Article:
Planes, drones and copters
It seems like anyone can pilot a plane these days — but you don’t have to worry about crashing when you fly one on a computer screen. Virtual planes and miniature radio-controlled flyers were on display last week at the Market Street Mall.
Wearing an Academy of Model Aeronautics cap, John Gullickson intently looked straight ahead, his fingers resting on the controls.
“There it goes again, I really did a number on that one,” Gullickson said. His airplane just crashed, but it will be OK. The airplane was flying on a laptop computer screen. He was flipping the levers on a hand-held controller.
He was also sitting at a table inside the Market Street Mall in Marshall on April 28 for the annual model airplane show. Model planes big and small were on display up and down in one of the mall hallways. One table displayed miniature flying helicopters and a drone sat in one corner.
Anything that can fly by remote control was on display. And Gullickson, who is the secretary for the local model plane club, has seen it all over the years.
“How many years have you been doing this?” Bob Cole asked as he watched Gullickson fly his plane on the screen.
“More than I care to mention,” Gullickson said before laughing. “I started out in models when I was about 10 years old. I’m 80 now. Radio control has only been around for probably from ’60s or ’70s.”
When he first started, Gullickson explained that the model airplanes were connected to ends of wires and went around in a circle.
“That still goes on, but radio control has really overtake it quite a bit — controlling airplanes by radio,” Gullickson said.
He said there is an advantage in playing with the computer simulator because you don’t have to worry about damaging an airplane after a crash.
“You can fly here and do what I’ve been doing and smash it into the ground. They (planes) right themselves and away they go again,” he said.
Gullickson said if you crash a real remote control plane, it could be up to three months’ work in repairs.
“Here, it doesn’t cost you too much,” he said. “There’s a saying in the hobby. There are pilots who have crashed and pilots who are going to crash.”
“You can pretty much control as far as you can see them. But if they get too far out, they might get out of range,” Cole, the club’s treasurer, said. “Many things have changed in the hobby. The materials are a lot different. Used to be all wood. Now it’s plastics.”
Down at the other end of the long line of planes on display, Steve Pruitt talked about his “big old glider.”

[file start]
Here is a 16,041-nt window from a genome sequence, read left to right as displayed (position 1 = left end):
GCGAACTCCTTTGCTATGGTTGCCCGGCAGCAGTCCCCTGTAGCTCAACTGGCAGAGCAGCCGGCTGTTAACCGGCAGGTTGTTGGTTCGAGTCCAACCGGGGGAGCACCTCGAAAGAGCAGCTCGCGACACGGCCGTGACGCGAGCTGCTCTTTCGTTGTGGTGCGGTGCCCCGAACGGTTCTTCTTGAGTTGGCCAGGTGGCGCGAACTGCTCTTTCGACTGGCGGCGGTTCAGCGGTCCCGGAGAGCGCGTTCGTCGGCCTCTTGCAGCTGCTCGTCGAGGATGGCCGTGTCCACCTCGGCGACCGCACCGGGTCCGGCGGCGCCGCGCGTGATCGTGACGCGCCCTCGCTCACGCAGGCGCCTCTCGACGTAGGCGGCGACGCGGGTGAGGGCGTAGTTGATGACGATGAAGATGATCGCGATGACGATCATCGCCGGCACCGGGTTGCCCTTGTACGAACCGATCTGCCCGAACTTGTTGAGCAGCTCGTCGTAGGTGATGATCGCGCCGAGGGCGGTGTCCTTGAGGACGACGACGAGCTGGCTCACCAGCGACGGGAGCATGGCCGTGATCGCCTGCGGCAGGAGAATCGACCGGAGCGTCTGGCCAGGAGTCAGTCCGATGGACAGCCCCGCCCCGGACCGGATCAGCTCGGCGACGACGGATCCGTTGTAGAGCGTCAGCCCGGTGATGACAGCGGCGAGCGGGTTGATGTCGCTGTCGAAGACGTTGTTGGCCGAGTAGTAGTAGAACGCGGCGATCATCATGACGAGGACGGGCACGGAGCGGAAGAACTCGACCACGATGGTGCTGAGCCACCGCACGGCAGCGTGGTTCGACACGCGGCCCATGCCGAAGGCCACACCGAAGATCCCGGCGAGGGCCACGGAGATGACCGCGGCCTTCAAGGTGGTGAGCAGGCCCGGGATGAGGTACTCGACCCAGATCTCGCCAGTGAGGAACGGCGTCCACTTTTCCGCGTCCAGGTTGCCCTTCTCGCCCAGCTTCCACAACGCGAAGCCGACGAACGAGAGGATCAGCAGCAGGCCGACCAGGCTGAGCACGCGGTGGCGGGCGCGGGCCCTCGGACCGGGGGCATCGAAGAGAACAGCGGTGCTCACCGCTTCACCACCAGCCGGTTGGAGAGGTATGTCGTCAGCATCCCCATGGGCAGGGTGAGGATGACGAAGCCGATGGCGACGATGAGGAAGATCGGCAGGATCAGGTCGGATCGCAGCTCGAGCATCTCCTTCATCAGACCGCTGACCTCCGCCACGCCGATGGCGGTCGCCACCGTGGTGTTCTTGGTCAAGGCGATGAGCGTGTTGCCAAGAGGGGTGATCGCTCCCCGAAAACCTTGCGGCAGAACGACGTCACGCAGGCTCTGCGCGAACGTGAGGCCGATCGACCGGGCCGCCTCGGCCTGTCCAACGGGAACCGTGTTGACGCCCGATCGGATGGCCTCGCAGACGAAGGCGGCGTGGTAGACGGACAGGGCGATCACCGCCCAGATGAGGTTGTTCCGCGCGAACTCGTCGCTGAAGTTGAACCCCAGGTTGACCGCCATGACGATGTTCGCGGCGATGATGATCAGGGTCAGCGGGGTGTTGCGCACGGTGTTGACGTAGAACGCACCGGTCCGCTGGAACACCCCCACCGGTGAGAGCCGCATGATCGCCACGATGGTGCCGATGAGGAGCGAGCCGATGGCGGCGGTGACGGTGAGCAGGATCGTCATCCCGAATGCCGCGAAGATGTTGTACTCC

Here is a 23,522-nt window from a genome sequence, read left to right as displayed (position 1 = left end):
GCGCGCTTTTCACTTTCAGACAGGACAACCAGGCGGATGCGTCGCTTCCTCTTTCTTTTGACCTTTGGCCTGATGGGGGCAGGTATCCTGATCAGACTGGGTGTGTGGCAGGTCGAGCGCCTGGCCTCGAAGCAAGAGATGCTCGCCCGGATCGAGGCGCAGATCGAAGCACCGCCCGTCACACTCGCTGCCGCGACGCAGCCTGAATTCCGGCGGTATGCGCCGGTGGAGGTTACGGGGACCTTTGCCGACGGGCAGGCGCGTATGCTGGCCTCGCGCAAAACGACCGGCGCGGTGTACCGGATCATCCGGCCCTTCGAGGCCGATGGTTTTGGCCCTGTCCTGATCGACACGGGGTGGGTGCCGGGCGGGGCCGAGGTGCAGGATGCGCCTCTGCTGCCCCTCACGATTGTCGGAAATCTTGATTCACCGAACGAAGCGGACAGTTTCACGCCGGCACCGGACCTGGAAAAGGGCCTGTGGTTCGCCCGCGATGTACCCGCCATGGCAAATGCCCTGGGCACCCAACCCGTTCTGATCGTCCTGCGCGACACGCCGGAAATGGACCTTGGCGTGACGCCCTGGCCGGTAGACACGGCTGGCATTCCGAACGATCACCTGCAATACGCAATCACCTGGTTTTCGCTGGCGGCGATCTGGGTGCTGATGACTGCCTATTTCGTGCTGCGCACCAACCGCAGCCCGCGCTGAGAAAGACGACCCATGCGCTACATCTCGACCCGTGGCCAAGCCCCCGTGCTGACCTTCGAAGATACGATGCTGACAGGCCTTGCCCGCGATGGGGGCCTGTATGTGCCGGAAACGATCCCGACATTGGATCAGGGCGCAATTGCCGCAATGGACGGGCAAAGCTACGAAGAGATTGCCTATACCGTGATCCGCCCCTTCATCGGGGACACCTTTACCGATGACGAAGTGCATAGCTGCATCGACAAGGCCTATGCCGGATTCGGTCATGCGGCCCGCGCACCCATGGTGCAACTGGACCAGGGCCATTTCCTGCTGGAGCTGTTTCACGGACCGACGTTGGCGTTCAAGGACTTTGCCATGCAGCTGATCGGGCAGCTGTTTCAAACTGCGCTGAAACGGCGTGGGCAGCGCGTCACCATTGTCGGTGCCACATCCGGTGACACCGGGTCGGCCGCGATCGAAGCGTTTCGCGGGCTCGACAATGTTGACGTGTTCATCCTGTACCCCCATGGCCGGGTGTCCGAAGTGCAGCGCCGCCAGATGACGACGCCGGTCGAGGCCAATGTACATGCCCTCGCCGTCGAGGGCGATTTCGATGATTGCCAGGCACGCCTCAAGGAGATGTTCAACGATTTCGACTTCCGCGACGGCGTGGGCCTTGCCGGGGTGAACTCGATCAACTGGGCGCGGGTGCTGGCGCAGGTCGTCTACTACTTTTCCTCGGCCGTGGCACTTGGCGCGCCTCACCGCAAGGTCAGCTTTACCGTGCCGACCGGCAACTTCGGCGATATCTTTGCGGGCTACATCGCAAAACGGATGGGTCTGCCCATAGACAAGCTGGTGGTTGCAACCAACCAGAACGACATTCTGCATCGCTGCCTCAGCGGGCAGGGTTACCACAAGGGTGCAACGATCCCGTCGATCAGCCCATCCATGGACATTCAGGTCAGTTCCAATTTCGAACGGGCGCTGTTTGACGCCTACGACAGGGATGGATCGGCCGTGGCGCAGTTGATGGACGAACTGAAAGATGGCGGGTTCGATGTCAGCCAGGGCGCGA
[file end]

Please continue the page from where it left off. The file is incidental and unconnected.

“It’s just a glider. It’s not an aerobatic plane,” he said. “I added a little bomb glider underneath it, You can fill it up with powder or candy and drop it and it splits into two. I can put another drop under there dropping more parachutes or candy packs for fun flights for the kids.
“Then there is a camera mount that I haven’t installed yet, but I will have some real nice video with that. This will be just a big old flyer.”
Pruitt said he has been building planes on and off since 1968. He balances his interest in model planes with a passion for cars.
“It seems like I get into it (planes) pretty hard and heavy for 5, 10 years, then I start showing cars,” he said. “I enjoy building. A lot of guys like to buy — have ones that are pretty much put together or partially put together. I still like to sit down at the table. It takes me a year to build one.”
Gullickson is more into the flying part of the hobby.
“I’m more of the type of guy that would probably go to a hobby store and I’ll see the plane hanging from the ceiling. ‘Yea, I’ll take that one,’ It saves me several hundred dollars,” he said while laughing.
Another club member, Vince Laporte, has advanced his hobby into drones.
“I’ve done this for 30 years,” he said. “About five years ago I decided to learn helicopters. Then two years ago drones — which is sort of an extension to helicopters.”
Gullickson said the hobby offers a lot of options depending on the person’s interests.
“It’s a great hobby. There’s something in the hobby for everyone,” he said. “Some fellas like to build planes, some like to fly planes. We got fellas in the club that fly off of water on platoons and you got guys who fly inside. And some of that goes on in the winter time.”
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